By: Hamilton Bulldogs
03/07/2013 3:41 PM -
Story By: Stuart McComish
Acquired for netminder Cedrick Desjardins on Feb. 14 in a trade between the Montreal Canadiens , the Bulldogs’ parent club in the National Hockey League, and the Tampa Bay Lightning, the parent club of the Syracuse Crunch, Tokarski has posted four wins, including two shutouts, a goals-against average of 1.18 and a save percentage of.960.
Tokarski, a 23-year-old from Humboldt, Sask., has yet to allow more than two goals in any of his starts for the Bulldogs and is riding a shutout streak of 146:07 dating to Juuso Puustinen’s goal at 12:41 of the second period that opened the scoring in a 2-0 loss to the visiting Milwaukee Admirals on Feb. 24 that saw the Admirals’ second goal scored into an empty net.
In Tokarski’s next start he made 31 saves in a 2-0 road win over the Lake Erie Monsters last Saturday night and turned aside 27 shots in a 2-0 win at home against the Abbotsford Heat on Tuesday night. Tokarski is the sixth goaltender in Bulldogs’ history to record consecutive shutouts and the first since Curtis Sanford did it in January, 2011. The club record for longest shutout streak is held by Desjardins, who did not allow a goal for 212:37 over five games from Nov. 25 to Dec. 9, 2009.
“I feel good out there, but the main thing is the team is playing really well right now,” said Tokarski, who is expected to get the start at 7 p.m. Friday when the Bulldogs visit the Grand Rapids Griffins to open a stretch of three games in as many days.
“The important thing for us is to keep winning games. The guys are playing a solid 60 minutes and we’re playing a complete game.”
Tokarski had praise for the Bulldogs’ young defence corps which features a number of rookies.
“I think they are great young defencemen and I am having a lot of fun playing with them. We are communicating well and they are sacrificing their bodies and doing their jobs.”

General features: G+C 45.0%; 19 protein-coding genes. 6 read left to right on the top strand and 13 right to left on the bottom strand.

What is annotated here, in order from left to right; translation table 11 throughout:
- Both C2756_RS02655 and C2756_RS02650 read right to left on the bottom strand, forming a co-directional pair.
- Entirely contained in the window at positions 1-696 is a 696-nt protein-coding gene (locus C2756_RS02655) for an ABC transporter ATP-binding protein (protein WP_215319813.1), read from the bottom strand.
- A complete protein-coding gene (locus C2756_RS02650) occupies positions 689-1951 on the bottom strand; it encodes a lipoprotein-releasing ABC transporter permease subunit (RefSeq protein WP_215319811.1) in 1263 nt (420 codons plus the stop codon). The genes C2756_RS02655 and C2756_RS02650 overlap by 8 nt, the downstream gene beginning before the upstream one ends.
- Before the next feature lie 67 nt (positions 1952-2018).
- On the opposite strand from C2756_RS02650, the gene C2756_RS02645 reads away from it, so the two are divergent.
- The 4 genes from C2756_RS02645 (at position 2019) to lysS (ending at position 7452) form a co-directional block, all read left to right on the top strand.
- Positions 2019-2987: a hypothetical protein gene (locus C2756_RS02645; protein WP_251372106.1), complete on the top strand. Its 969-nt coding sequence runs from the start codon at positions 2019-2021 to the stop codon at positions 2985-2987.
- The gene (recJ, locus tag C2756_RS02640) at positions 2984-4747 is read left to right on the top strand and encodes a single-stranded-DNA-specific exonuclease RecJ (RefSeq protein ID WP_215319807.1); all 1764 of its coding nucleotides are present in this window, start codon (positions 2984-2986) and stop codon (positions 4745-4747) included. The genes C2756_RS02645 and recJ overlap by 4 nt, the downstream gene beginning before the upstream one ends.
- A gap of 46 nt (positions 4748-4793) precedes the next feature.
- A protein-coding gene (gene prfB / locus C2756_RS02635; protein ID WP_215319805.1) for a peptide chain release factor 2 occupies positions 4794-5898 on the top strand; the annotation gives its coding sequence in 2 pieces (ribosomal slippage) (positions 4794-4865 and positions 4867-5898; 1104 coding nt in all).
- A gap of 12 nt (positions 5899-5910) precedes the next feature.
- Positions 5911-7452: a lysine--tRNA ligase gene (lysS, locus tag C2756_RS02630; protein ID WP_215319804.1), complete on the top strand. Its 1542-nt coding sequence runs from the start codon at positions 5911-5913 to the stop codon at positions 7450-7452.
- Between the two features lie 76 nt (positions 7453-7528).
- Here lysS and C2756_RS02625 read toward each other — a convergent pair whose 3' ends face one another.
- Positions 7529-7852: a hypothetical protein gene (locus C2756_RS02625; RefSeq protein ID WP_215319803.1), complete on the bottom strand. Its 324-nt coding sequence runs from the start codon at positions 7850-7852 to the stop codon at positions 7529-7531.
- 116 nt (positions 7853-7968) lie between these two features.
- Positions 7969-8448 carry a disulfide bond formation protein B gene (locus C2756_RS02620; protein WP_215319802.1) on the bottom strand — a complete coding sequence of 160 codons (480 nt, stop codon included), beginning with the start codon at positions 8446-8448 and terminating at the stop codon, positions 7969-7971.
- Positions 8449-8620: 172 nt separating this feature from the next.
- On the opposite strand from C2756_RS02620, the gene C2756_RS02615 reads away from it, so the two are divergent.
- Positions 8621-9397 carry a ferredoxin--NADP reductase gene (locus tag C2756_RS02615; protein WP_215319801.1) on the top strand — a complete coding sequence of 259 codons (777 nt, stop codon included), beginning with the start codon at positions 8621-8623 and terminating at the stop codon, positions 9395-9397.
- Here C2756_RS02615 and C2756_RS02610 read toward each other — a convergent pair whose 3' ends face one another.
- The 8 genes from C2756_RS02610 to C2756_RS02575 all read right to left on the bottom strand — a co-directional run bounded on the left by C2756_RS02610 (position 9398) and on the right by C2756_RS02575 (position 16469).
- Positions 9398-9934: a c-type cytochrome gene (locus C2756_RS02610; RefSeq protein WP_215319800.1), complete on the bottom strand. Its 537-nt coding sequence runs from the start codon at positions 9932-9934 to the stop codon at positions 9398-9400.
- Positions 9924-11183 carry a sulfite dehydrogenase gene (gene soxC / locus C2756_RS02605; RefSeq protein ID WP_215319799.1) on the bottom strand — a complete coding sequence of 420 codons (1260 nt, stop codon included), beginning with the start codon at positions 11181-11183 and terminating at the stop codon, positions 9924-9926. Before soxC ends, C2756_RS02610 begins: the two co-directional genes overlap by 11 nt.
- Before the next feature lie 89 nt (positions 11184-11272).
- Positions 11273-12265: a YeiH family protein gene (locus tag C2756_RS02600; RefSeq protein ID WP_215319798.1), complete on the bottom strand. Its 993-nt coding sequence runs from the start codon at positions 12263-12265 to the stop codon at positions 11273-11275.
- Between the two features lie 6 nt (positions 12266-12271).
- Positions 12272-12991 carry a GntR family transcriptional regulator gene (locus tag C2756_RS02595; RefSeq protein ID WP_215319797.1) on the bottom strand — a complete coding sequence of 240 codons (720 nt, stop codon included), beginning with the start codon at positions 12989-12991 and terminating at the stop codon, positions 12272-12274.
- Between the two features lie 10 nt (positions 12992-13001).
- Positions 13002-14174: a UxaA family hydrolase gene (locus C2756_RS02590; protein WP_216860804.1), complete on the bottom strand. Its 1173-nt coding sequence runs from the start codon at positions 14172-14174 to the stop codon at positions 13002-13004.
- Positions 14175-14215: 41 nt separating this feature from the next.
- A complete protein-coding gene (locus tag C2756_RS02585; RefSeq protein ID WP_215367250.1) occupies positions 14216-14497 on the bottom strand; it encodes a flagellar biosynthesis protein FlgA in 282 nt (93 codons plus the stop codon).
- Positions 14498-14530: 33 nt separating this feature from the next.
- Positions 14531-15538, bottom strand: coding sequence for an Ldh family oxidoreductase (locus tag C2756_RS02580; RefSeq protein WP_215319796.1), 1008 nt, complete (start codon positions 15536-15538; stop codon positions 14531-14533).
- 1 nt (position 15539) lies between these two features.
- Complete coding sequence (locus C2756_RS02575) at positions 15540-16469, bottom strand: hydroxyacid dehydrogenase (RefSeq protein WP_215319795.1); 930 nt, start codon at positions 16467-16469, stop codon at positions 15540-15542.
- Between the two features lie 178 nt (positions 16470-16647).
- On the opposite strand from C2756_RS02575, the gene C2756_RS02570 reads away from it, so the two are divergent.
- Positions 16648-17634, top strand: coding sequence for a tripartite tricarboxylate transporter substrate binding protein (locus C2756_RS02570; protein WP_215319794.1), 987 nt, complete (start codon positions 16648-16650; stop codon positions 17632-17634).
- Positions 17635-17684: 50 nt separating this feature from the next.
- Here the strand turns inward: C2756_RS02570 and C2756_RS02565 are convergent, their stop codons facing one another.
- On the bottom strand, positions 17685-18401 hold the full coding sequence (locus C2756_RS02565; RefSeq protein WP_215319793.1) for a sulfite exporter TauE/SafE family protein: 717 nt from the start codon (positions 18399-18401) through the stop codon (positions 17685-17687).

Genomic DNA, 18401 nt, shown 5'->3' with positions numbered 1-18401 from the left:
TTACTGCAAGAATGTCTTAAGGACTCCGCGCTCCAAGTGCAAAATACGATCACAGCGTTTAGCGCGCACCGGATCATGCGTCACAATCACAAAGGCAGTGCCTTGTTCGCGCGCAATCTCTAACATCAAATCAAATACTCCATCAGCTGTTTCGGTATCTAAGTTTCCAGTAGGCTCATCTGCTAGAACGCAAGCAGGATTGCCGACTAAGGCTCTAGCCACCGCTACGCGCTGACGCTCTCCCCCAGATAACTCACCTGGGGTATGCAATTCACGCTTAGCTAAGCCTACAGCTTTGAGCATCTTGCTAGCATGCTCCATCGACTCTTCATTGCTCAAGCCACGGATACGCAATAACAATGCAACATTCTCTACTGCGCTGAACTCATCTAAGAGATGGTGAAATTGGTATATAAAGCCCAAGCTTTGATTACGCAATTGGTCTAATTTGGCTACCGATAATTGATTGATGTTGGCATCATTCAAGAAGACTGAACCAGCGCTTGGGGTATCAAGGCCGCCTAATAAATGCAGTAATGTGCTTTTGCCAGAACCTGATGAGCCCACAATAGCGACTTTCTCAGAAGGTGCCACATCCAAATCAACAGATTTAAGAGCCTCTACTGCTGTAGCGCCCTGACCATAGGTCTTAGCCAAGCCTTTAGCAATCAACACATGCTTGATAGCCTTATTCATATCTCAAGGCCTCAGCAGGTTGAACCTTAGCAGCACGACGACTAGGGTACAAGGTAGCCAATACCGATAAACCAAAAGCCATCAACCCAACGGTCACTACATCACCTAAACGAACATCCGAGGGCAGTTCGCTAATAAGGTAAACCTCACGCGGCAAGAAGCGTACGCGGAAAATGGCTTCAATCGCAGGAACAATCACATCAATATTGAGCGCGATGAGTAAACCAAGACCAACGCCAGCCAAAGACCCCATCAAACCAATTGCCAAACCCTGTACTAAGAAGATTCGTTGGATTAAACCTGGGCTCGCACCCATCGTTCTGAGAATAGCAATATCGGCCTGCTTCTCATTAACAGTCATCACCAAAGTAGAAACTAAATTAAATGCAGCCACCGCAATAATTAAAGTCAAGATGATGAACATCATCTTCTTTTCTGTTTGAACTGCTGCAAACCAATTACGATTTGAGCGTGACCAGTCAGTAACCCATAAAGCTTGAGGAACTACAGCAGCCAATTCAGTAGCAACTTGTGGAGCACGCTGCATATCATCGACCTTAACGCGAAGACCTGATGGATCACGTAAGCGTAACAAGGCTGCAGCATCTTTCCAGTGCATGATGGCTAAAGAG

Tokarski said after practice Thursday that he isn’t focused on becoming the first Bulldogs’ goaltender to post three consecutive shutouts.
“I am just thinking about going out there tomorrow and giving us a chance to win. It’s all about the result. The shutouts have been nice, but that is a result of how well the team has been playing.”
The Bulldogs, who will host the Griffins at 5 p.m. Sunday, will also entertain the Peoria Rivermen at 7 p.m. Saturday. Tokarski said he will be ready if he gets the nod in each game, but he expects fellow netminder Robert Mayer, who has recorded wins in four of his last five starts, to see some action too.
“I never say no to a start. I have played three-in-three before. Robert is a great goalie and I am sure he will get a game in, but it’s the coach’s call and whoever he puts in net will be ready. It’s fun to compete with Robert, we push each other. He’s played some good games since I have been here.”
A fifth-round pick of the Lighting in the 2008 Entry Draft, Tokarski helped backstop the Norfolk Admirals to the Calder Cup last season. The Lighting moved its AHL affiliation to Syracuse this season and Tokarski appeared in 33 games with the Crunch, posting a record of 18-8-4 with three shutouts and a goals-against average of 2.46.
In 2011-12 the Admirals led the AHL in scoring with 273 goals and the Crunch is currently the highest-scoring team in the league with 198 goals while the Bulldogs’ 121 goals are the fewest in the AHL.
“Syracuse can score more than we can, there’s no hiding that fact,” said Tokarski when asked about moving from a high-powered offensive team to one that has struggled offensively at times this season. “But the guys are working hard and we’re starting to win games. It doesn’t matter if you win 2-1 or 7-5, the end result is two points and that’s what we are striving for every night.”
Tokarski came to the Bulldogs with a sterling resume. In addition to his Calder Cup win, he helped the Spokane Chiefs win the Western Hockey League championship and Memorial Cup in 2008 and was named the top goaltender and most valuable player in that tournament. He also helped lead Canada to a fifth consecutive gold medal at the 2009 World Junior Championship at Ottawa.
“He has a swagger about him,” said Bulldogs head coach Sylvain Lefebvre. “He’s a great teammate who has won, both in the pros and junior. He knows what it takes. He knows if you want to win it is team first and if you play well as a team and win then individual rewards will come. It’s a six-man unit out there right now and everyone is doing their job and helping each other out.”
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